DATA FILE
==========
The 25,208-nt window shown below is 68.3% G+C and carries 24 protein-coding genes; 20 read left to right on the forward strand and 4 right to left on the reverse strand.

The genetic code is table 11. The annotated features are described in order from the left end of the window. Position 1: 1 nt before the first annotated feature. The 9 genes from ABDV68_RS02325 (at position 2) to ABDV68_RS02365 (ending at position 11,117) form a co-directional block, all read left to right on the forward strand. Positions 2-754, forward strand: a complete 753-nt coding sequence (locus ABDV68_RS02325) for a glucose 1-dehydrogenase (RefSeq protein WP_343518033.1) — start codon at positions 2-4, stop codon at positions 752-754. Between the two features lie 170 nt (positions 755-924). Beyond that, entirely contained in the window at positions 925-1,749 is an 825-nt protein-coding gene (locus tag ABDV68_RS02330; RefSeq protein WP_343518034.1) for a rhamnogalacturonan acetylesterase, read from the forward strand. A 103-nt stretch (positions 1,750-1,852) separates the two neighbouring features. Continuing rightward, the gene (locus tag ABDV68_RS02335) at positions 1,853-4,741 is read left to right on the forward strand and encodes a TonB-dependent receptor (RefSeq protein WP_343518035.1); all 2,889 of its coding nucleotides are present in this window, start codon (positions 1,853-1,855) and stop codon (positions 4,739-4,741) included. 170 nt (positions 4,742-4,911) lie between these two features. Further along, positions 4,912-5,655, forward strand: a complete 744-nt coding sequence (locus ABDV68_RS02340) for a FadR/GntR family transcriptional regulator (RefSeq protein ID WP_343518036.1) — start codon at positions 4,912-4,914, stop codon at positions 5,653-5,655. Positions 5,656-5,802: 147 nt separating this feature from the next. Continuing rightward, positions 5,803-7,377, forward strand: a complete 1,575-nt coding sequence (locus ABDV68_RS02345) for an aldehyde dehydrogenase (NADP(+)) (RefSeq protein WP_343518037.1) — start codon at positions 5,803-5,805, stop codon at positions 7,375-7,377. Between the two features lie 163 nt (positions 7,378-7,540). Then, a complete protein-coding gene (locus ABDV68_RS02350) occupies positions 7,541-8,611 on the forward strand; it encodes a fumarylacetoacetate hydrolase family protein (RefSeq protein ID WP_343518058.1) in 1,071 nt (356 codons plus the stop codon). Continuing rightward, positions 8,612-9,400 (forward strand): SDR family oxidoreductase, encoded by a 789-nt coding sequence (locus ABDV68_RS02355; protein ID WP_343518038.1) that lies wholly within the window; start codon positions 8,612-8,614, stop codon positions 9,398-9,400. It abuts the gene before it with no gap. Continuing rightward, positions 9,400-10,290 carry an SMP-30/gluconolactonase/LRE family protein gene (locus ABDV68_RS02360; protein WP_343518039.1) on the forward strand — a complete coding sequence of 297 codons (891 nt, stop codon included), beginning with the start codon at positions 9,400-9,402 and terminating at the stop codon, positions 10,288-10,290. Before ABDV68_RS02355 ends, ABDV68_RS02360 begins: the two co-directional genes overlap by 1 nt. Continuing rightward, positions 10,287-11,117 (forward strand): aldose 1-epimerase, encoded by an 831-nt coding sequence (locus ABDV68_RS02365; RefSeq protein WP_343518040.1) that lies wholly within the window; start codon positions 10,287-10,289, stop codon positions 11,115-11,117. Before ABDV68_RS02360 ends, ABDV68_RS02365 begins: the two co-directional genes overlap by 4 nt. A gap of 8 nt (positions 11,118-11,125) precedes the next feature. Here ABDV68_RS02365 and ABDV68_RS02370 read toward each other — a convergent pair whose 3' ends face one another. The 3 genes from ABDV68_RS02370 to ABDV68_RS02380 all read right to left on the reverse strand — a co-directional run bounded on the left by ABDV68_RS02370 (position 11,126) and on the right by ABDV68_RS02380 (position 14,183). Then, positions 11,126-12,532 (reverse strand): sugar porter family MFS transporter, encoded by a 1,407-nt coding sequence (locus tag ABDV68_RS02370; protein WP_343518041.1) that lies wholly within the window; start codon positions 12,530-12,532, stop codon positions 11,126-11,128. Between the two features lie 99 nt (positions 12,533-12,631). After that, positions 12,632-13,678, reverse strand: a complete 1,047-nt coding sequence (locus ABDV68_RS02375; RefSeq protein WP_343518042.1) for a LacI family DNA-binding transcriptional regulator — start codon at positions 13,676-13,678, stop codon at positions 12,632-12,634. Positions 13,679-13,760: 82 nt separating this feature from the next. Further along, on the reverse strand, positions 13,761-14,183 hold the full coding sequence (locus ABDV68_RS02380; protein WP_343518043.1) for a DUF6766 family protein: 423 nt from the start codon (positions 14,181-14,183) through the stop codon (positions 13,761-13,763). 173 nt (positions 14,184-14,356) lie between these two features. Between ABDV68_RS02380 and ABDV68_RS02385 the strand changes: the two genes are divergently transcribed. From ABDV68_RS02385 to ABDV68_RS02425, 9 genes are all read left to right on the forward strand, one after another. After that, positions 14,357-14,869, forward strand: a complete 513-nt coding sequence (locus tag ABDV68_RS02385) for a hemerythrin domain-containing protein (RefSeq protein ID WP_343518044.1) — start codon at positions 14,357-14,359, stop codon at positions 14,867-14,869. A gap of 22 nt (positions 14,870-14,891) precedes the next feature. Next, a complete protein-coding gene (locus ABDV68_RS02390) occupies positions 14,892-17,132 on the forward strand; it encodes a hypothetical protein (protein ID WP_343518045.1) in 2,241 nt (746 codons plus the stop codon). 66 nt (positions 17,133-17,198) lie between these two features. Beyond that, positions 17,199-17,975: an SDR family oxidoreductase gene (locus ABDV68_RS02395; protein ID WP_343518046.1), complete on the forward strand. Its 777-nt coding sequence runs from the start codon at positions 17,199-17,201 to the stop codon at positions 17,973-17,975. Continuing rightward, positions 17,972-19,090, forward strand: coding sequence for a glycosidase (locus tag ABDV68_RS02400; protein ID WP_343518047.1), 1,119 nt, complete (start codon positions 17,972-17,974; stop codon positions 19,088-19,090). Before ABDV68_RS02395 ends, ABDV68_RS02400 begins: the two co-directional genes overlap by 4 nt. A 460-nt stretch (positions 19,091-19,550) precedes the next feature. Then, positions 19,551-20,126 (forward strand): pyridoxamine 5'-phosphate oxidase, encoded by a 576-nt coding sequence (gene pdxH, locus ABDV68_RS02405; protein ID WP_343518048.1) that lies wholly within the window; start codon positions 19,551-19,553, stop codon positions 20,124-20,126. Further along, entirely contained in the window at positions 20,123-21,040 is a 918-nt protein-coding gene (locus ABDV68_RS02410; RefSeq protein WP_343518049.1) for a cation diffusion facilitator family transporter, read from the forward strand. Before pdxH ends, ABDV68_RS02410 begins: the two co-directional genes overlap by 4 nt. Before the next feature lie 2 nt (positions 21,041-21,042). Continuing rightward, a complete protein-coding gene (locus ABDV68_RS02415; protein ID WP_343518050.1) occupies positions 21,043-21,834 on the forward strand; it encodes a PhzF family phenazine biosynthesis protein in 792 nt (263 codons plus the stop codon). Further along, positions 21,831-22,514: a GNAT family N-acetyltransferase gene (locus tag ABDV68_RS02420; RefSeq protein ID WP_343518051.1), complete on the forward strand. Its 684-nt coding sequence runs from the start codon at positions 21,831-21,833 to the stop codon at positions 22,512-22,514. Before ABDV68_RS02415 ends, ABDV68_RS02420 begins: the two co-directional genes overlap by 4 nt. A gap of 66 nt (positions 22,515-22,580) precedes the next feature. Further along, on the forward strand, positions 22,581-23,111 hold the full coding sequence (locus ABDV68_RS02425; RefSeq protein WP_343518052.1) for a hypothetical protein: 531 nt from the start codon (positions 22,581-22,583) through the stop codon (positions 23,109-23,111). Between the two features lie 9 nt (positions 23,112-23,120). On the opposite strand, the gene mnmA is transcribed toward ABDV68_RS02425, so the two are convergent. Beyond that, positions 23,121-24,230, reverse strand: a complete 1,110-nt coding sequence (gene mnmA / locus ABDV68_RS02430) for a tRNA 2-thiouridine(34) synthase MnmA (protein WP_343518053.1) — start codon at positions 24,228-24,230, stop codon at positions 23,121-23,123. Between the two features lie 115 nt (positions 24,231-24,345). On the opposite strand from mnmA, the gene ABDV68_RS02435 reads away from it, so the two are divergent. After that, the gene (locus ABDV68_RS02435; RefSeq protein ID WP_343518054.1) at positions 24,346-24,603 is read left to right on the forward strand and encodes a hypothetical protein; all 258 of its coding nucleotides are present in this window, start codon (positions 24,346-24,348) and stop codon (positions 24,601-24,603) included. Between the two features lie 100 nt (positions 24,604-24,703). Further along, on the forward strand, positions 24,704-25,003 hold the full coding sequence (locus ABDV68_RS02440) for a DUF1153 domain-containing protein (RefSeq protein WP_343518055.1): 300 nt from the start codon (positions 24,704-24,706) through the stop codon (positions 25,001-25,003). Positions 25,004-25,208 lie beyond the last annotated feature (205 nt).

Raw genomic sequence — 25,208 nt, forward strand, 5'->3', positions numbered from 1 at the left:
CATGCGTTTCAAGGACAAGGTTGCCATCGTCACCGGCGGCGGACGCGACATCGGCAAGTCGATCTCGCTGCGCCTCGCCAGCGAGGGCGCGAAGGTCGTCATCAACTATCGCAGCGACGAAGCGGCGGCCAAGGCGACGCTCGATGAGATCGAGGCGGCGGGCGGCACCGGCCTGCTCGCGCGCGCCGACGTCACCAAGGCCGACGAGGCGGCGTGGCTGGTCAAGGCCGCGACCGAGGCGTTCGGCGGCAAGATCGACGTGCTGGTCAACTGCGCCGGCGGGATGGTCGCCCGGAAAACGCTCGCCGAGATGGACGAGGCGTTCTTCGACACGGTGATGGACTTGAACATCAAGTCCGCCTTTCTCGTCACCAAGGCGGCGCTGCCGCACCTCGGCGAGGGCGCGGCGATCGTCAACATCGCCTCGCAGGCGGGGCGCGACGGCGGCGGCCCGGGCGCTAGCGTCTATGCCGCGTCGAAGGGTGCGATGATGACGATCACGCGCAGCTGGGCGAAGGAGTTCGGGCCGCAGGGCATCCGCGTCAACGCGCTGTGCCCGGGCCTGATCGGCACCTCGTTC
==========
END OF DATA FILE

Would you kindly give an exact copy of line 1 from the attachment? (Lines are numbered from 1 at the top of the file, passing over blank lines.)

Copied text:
The 25,208-nt window shown below is 68.3% G+C and carries 24 protein-coding genes; 20 read left to right on the forward strand and 4 right to left on the reverse strand.